The Prophet Muhammad is said to have observed fasting on special days and recommended that his followers do the same. Among these special days are the six days of the month of Shawwal, the first 10 days of Zhul-Hijjah and the month of Muharram.
Abu Ayyub al-Ansari, a close companion of the Prophet, reported him as saying: “Whoever fasts during the month of Ramadan and then follows it with six days of Shawwal will be rewarded as if he had fasted the entire year.” Muhammad ibn İsmail as-San'aanee said: “It should be noted that the reward for fasting [the six days of Shawwal] will be given to whoever fasts them, whether separately or continually, immediately after Eid or during the month.”
According to As-San'aanee, if the 30 days of Ramadan fasting are added to the six days of fasting during Shawwal, it amounts to 36 days. Each virtue is rewarded 10 times according to Shariah, which means a believer who fasts these 36 days will be considered to have fasted for 360 days, which almost equals the days of a year.
It is highly recommended to fast six days of the month of Shawwal, as this is a meritorious act which results in abundant reward. While some scholars are of the opinion that these six days of fasting must be completed in a continuous order right after the end of Ramadan, many others say it is not required to fast six days continuously without any interruption. According to the second group, one can fast in accordance with convenience any time during the month.
Commenting on the blessing of fasting during Shawwal, Marmara University Professor Emeritus Saim Yeprem said those who fast for six days during this month after a complete fast in Ramadan are as if they have spent the whole year in complete fast. Yeprem also said Shawwal fasts don't have to be completed consecutively.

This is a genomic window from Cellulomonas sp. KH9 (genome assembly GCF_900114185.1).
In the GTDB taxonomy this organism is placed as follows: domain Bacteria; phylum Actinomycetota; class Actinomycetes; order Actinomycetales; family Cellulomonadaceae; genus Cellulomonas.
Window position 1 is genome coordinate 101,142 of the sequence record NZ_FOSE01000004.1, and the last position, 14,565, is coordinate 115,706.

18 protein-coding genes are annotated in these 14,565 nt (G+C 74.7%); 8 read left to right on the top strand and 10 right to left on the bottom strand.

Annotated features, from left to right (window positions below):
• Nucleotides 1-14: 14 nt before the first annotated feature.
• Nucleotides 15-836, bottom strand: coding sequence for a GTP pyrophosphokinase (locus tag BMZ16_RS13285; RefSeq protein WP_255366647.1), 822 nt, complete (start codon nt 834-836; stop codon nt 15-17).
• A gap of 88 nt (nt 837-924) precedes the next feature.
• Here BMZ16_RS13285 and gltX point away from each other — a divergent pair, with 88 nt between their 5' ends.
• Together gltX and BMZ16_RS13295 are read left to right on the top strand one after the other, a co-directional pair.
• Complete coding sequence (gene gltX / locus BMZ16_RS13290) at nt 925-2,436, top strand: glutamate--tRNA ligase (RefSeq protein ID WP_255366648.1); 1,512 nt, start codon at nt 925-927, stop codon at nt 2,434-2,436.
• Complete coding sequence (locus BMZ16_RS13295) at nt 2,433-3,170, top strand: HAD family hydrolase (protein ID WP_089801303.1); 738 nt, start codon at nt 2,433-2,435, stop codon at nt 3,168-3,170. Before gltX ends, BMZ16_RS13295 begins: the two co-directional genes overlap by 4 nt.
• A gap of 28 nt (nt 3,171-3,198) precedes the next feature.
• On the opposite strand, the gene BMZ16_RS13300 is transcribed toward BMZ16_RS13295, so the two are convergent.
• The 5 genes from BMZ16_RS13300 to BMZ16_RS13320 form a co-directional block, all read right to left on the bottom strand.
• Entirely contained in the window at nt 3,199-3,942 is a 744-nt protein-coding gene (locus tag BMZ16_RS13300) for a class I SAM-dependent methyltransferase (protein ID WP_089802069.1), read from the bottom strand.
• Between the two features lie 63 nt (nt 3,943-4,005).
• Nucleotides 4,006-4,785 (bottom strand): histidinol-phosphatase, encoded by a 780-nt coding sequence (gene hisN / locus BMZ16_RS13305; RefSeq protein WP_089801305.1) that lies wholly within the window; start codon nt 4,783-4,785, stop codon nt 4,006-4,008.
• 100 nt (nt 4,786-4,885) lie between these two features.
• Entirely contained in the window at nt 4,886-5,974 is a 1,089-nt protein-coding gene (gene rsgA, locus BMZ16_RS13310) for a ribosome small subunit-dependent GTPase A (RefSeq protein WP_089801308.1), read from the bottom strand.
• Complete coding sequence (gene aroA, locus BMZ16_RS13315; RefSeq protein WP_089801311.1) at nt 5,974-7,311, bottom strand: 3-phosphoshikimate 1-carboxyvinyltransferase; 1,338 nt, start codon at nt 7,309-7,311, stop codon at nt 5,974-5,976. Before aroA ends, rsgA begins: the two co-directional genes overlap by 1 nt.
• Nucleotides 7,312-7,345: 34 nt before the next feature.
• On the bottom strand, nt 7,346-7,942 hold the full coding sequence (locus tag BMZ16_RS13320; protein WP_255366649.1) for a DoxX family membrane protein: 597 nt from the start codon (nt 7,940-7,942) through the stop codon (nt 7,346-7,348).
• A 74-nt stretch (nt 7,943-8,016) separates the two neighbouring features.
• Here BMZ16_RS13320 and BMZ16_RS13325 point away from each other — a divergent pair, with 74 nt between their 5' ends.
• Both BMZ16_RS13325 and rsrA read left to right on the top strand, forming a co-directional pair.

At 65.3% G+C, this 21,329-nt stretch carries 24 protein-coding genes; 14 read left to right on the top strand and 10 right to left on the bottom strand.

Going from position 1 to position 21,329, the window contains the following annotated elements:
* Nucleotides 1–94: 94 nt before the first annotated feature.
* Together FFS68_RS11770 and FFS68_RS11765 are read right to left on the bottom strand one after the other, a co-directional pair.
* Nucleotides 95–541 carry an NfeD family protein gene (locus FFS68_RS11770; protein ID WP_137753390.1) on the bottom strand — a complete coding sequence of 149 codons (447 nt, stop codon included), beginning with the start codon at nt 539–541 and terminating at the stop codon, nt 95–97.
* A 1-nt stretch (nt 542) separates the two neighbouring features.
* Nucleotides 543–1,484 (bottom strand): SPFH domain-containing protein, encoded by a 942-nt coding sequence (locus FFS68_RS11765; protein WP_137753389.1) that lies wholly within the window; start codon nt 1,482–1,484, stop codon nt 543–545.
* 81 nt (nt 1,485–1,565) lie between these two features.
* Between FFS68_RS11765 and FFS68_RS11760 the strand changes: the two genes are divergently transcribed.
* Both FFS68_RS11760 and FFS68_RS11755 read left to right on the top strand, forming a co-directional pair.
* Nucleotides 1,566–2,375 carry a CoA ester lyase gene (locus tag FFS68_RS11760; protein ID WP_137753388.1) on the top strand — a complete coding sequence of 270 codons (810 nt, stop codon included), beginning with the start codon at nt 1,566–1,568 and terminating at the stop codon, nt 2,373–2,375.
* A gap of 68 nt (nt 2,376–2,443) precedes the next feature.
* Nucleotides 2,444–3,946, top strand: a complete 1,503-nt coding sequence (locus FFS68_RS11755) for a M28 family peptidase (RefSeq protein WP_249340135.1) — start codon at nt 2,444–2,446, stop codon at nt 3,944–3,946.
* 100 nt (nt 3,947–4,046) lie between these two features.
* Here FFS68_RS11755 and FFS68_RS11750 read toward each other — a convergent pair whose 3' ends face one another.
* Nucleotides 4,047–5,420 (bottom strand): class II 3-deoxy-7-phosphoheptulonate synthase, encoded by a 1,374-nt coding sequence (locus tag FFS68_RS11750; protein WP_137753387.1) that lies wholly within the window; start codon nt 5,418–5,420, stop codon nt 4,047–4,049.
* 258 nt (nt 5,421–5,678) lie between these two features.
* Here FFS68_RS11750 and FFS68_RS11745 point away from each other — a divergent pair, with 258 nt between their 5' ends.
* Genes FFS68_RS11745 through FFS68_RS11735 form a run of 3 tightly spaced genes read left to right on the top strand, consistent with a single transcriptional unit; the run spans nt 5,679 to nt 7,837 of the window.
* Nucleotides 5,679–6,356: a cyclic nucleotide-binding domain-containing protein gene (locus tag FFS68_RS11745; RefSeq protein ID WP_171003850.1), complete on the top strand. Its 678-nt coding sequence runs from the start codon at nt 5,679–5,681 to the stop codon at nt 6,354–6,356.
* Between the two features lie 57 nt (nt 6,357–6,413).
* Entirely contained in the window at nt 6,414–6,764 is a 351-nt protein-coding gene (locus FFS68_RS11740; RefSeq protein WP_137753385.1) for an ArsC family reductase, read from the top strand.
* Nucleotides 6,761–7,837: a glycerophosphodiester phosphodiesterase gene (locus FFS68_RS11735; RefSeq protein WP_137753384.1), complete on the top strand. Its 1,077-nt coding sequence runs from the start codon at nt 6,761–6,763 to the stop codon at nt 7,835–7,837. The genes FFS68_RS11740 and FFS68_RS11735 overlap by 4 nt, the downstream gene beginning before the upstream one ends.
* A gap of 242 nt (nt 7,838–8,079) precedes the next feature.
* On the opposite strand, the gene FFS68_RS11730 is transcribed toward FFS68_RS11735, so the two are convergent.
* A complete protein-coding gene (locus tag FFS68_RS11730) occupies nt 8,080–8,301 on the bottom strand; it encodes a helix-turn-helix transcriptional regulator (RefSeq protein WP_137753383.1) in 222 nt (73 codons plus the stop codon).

Stating that the Prophet Muhammad, who observed fasting during Shawwal, recommended that his followers do the same, Yeprem said it is continuing fasting after Ramadan that helps believers bedeck the rest of the year with blessings of Ramadan.
“After a month of intensive worship, in which people perform extra prayers, read the Quran, purify their behaviors engaging in charity and good deeds, it is not appropriate to abruptly give them up after the fasting month of Ramadan,” Yeprem said referring to a hadith which reads “The dearest of actions to Allah is that which is done regularly, even if it is small.”
Any good deed which is done continuously will also have an everlasting reward, Yeprem said and called on believers to continue to perform good deeds.
“The act of fasting redirects the heart from worldly activities and cleanses the nefis [inner soul] and induces a feeling of peace and calm. It also allows Muslims to practice self-discipline, sacrifice and sympathy for those less fortunate,” Yeprem said, adding that fasting provides worshippers the opportunity to review their lives in light of Islamic teachings and refocus their attention on God.